Wednesday, September 28, 2005

Abuse of Iraqi prisoners - soldiers say it was widespread

An article in this weekend's New York Times (based on a Human Rights Watch report) contains more allegations of widespread abuse of prisoners in Iraq:
Three former members of the Army's 82nd Airborne Division say soldiers in their battalion in Iraq routinely beat and abused prisoners in 2003 and 2004 to help gather intelligence on the insurgency and to amuse themselves.

"In separate statements to the human rights organization, Captain Fishback and two sergeants described systematic abuses of Iraqi prisoners, including beatings, exposure to extremes of hot and cold, stacking in human pyramids and sleep deprivation at Camp Mercury, a forward operating base near Falluja. ...

"The abuses reportedly took place between September 2003 and April 2004, before and during the investigations into the notorious misconduct at the Abu Ghraib prison near Baghdad. Senior Pentagon officials initially sought to characterize the scandal there as the work of a rogue group of military police soldiers on the prison's night shift. Since then, the Army has opened more than 400 inquiries into detainee abuse in Iraq and Afghanistan, and punished 230 enlisted soldiers and officers.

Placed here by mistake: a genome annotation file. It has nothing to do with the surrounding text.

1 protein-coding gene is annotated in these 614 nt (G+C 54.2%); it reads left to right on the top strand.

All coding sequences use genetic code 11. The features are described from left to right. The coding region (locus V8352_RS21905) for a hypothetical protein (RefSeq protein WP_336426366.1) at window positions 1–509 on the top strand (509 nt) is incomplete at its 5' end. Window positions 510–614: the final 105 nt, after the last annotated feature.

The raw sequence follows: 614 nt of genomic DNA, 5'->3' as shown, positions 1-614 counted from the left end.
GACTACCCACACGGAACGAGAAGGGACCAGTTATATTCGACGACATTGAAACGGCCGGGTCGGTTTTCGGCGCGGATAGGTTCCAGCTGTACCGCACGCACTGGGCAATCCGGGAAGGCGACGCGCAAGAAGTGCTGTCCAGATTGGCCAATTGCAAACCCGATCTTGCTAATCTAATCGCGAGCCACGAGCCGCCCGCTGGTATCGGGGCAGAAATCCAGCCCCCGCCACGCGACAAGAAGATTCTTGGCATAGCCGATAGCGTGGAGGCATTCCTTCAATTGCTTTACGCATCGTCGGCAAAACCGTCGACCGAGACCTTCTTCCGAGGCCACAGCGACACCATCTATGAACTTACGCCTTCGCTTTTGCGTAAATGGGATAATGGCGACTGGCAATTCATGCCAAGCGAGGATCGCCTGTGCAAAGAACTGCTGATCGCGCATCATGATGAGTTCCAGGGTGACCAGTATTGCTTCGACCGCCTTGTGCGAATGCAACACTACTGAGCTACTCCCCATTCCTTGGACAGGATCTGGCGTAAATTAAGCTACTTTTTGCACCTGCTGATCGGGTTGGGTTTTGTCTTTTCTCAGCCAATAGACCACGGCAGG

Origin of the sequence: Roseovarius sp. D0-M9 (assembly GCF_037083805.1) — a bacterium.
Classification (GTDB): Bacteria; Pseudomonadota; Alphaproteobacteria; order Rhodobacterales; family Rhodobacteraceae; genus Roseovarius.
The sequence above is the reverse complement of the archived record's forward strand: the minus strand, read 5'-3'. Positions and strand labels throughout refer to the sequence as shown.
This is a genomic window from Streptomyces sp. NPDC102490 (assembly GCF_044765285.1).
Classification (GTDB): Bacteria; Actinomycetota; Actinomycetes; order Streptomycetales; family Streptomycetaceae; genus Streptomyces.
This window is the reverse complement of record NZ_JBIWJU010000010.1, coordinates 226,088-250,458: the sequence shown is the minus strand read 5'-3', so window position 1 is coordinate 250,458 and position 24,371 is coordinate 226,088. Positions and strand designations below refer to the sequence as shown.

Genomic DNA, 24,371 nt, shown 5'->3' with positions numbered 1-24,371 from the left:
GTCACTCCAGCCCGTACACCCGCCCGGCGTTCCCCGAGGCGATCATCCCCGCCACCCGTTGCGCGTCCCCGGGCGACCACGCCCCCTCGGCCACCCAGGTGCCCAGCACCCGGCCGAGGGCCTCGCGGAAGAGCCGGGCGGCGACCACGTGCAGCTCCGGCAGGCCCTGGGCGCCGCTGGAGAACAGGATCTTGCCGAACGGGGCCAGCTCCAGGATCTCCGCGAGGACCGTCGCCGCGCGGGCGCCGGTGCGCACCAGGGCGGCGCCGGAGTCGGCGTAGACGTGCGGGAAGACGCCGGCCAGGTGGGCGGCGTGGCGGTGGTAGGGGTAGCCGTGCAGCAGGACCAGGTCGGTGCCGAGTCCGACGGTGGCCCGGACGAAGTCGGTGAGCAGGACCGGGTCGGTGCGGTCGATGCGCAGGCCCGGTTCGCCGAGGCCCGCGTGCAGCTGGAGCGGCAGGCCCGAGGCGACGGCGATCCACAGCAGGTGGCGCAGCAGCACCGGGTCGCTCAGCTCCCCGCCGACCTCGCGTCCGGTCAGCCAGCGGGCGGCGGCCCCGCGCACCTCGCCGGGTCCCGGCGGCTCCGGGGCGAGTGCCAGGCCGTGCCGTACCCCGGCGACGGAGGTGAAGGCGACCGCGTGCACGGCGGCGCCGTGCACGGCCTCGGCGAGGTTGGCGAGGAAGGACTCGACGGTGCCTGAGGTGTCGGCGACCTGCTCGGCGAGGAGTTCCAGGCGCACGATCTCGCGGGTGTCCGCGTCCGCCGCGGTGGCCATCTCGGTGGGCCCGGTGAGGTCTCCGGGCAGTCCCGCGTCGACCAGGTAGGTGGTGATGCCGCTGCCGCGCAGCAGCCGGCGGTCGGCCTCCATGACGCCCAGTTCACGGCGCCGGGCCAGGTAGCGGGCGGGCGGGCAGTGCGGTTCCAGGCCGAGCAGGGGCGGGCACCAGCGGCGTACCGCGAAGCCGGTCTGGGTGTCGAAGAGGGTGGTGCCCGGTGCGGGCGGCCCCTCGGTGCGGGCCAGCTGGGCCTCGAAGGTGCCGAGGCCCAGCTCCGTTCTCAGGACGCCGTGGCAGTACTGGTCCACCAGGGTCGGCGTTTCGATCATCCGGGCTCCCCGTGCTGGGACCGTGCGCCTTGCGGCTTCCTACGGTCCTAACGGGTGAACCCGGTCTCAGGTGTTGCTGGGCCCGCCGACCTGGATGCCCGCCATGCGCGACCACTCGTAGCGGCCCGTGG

The abuses reported by these soldiers are similar to what we've heard before:
"In one incident, the Human Rights Watch report states, an off-duty cook broke a detainee's leg with a metal baseball bat. Detainees were also stacked, fully clothed, in human pyramids and forced to hold five-gallon water jugs with arms outstretched or do jumping jacks until they passed out, the report says. 'We would give them blows to the head, chest, legs and stomach, and pull them down, kick dirt on them,' one sergeant told Human Rights Watch researchers during one of four interviews in July and August. 'This happened every day.'"
This certainly isn't the first time abuse has been alleged in US prisons in Iraq or other places, but it's interesting to note that these soldiers appear to have been influenced by prior abuse reports:
"Even after the Abu Ghraib scandal became public, one of the sergeants said, the abuses continued. 'We still did it, but we were careful,' he told the human rights group."

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